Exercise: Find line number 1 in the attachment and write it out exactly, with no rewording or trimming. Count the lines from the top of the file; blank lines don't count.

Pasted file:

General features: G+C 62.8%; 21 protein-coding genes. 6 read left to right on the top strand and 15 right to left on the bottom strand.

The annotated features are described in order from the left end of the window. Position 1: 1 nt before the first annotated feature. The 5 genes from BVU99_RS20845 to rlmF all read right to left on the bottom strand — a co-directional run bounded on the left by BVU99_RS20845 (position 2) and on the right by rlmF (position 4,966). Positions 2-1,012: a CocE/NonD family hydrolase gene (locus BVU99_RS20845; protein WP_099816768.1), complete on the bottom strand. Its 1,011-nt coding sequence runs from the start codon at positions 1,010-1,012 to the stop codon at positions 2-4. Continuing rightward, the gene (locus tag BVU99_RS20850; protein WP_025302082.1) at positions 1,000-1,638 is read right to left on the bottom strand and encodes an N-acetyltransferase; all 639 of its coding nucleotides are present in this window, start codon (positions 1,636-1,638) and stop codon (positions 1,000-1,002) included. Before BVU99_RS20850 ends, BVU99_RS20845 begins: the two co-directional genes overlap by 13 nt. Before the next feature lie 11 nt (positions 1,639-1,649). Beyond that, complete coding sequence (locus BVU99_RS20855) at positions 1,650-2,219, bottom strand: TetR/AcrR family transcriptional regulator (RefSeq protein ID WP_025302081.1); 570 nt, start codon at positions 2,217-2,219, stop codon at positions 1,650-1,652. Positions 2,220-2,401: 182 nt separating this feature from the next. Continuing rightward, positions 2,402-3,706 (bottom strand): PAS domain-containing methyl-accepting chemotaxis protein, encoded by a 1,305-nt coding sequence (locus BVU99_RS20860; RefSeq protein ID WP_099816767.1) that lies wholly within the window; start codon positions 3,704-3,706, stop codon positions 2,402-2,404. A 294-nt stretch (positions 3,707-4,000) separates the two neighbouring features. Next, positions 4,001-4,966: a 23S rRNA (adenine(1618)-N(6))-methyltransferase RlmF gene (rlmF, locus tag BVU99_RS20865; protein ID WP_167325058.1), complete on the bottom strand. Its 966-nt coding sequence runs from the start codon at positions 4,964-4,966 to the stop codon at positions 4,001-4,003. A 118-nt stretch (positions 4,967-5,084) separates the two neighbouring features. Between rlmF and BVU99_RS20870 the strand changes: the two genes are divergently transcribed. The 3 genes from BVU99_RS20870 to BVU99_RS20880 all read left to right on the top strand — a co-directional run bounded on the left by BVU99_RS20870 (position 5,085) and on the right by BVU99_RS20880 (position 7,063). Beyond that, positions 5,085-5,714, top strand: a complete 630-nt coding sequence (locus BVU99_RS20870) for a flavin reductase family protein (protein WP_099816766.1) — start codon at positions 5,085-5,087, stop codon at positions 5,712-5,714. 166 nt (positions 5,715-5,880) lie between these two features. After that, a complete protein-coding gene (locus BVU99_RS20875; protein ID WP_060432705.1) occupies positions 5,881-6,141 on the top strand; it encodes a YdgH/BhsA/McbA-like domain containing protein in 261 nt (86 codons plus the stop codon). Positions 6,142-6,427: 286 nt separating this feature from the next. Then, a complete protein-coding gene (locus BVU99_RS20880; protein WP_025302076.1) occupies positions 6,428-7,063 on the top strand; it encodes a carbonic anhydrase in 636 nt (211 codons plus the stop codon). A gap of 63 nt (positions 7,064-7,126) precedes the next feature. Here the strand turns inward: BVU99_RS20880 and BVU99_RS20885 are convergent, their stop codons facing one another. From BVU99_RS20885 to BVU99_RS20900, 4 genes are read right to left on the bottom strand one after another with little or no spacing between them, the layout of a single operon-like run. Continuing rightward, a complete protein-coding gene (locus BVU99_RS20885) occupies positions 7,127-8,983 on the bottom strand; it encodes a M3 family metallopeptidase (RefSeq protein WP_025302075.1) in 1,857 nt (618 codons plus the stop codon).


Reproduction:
General features: G+C 62.8%; 21 protein-coding genes. 6 read left to right on the top strand and 15 right to left on the bottom strand.